“Should I be doing one film at a time or should I be doing all the work I can lay my hands on?”
If a newcomer is lucky enough to be getting multiple offers from producers, in Bombay it mostly means you are ‘to the manor born’, this question might play on a young actor’s mind. Of course if you’re the kind who has sold their last belonging to make a leap into Bollyland this isn’t a very relevant question and you can stop reading now. But if you are young and connected by blood or sperm with the royalty of filmdom and are being puff inflated by your managers and/ or mummyji as the next big thing you might have to grapple with this question. At least you should if you have any fucking brains.
There is a case for both approaches. In the past, Amitabh Bachchan’s generation, that lorded over the box-office, used to do three shifts a day churning out 3 to 5 films a year. While others, mostly from the current generation of ‘Stars’, take a more measured approach doing one or two films a year. This approach to work was made popular by Aamir Khan at the turn of the century. He probably decided that it made sense for him to limit exposure and put all his effort into the one film every year or so. And it worked very well for him. Largely because he was meticulous about the story he chose and made sure everyone around him polished it to a level where it was simply impossible for it to fail. But here is the bad news for those newcomers who think taking this route is their success mantra. Most young actors don’t know how to read a script. Of course it might be argued that many older actors don’t really know how to read either, but then that’s a story for another time.
Today I will argue for the ‘work till you drop’ approach. One of the main reasons to do this is that as a young actor you don’t know shit about reading a script. Your inability to make a distinction between a good script and a god-awful one is the first reason you should be doing more films. It is like taking multiple small bets at the gambling table as opposed to putting your house on the line on one punt. Bandra and Andheri’s streets are littered with tombstones of too many ‘failed’ young actors who were made to believe they were better than the work being offered to them.
The second reason, and this is more important, is that most young actors polishing up in the gyms, swimming, doing parkour and horse riding don’t know how to act. It is a truth that is well known. Directors break into cold sweat in the middle of the night worrying about the next day’s shoot. DOPs have been known to shoot themselves, with a gun. So, if you are deluding yourself that behind that chocolate face is an acting supernova please dispel that thought. You are in all probability a lousy actor with no real life experiences to draw upon. There is no real depth to you. You are what would be described as a ‘flake’ in parts of India that are not Andheri west.
But there is hope. Take the example of today’s reigning superstars. To put it politely they were not thespian quality actors at the start of their career. But they have by and by become reasonable actors. Over time acting like any craft can be polished. You can learn how to face the camera and pace your dialogue delivery. Timing and use of space is a great skill that can be learned by acting daily in front of camera. You can learn what works and what doesn’t if you spend enough time in front of the camera. Experience can even make you a good actor. And this experience comes by acting. Also, don’t forget some of those character actors you’ll work with daily, those actors who don’t make it to the film’s poster or publicity material, are actually very good at their jobs and give you a springboard to bounce off that no mirror can.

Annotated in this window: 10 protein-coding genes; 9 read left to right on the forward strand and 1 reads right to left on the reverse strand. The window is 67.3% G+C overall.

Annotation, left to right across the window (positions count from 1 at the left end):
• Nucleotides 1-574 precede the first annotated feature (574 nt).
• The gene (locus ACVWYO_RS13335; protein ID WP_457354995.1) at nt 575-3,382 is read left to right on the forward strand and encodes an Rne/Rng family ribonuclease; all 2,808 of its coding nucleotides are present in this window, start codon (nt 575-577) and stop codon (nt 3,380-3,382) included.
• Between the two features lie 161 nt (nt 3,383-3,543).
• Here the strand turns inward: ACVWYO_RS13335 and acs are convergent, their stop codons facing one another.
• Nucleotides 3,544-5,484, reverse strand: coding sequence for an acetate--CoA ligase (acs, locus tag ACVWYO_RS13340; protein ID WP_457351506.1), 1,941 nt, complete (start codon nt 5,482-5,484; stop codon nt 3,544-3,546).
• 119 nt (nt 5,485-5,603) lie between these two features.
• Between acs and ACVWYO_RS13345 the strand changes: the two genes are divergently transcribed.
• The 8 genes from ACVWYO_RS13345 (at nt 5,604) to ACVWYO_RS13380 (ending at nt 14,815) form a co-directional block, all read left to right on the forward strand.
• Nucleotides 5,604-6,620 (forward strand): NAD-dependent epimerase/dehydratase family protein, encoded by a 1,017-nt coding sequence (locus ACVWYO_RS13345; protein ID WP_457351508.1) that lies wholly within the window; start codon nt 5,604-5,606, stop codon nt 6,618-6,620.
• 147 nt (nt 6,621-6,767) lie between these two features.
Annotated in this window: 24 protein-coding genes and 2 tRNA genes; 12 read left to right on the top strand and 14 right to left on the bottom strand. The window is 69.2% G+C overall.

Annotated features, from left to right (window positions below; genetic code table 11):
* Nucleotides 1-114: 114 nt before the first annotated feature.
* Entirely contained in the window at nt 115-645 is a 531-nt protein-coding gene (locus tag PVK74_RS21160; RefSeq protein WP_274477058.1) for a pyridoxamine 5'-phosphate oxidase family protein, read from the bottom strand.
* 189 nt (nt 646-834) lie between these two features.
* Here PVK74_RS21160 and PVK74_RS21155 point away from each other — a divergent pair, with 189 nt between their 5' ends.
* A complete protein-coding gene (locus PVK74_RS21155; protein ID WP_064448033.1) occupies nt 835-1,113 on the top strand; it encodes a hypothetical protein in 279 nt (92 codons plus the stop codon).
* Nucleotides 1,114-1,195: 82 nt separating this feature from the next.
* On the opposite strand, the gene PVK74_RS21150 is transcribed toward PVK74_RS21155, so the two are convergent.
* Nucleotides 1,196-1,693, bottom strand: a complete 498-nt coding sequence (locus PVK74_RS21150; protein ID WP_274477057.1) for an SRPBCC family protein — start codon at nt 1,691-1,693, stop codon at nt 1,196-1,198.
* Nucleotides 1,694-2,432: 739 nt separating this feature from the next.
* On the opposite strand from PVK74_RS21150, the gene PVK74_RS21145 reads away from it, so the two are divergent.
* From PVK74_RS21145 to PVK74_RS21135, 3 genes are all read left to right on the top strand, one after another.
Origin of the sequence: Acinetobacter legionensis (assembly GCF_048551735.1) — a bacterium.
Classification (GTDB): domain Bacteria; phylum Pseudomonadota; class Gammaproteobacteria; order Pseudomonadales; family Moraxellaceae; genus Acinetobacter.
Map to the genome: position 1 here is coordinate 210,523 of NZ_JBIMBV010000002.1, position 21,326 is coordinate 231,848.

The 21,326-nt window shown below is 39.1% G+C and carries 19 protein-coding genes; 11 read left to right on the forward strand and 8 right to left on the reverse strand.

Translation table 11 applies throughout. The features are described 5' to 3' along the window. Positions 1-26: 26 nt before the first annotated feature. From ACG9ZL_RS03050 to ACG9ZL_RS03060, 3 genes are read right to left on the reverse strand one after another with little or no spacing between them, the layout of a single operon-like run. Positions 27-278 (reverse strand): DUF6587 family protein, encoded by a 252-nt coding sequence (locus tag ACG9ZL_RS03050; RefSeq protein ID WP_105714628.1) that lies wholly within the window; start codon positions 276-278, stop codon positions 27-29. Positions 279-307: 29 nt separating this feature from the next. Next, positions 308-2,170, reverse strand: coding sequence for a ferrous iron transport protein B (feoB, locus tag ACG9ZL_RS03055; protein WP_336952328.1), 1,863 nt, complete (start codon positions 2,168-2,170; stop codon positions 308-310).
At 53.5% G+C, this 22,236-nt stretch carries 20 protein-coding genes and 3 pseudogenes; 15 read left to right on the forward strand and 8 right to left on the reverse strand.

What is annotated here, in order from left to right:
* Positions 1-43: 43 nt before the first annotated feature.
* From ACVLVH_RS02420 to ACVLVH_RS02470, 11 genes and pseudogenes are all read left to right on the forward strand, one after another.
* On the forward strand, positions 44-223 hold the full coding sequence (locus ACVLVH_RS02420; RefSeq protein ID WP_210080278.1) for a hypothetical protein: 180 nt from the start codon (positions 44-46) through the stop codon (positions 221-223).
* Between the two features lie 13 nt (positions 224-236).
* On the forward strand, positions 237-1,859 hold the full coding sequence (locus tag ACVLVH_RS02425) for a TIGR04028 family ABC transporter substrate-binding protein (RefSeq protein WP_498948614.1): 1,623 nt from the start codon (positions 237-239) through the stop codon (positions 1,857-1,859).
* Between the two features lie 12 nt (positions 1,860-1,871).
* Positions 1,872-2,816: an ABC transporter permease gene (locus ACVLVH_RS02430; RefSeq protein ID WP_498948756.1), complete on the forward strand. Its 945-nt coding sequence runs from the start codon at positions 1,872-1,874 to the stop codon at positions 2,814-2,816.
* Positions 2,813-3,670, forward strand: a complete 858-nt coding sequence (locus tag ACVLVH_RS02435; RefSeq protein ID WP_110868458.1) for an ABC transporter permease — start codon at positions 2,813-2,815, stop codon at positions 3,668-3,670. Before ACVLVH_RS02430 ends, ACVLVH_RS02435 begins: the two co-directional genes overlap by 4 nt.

Since Aamir Khan’s approach to work is the example most touted by young actors while rejecting scripts it may be interesting to see how many films he did at the start of his career. I have counted 26 films in the first 12 years after his mainstream debut in 1988. And these are the films that saw light of day. I am sure there were enough that got stuck in various stages of filming. He was probably doing 3 to 4 films a year.
So the lesson here would be, learn to read a script. But if you can’t make out if a script is good or bad it may be a wise career move to carpet bomb the audiences. Learning from a mistake is better than not learning at all. Please do yourself a favor and go through the list of actors - I suggest looking at the last 10 years - who were billed as the next big thing and see how far they’ve gotten. This list is full of sons/daughters/girlfriends of Bollyland ‘A’ list who got launched in great style. You’ll find a huge number, actors who listened to their spin doctors/agents dead set on ‘packaging’ them right, who never made any headway. In this business hot turns to cold rather quickly. Out of politeness I won’t mention names but you get what I am saying. Choose to do more than less. Less is okay if you are already a star or an exceptional actor. Also remember that your father’s stardom doesn’t automatically transfer to you.
Saying no to a script is easy. Saying yes and then working your butt off takes courage. And courage is what makes a great character.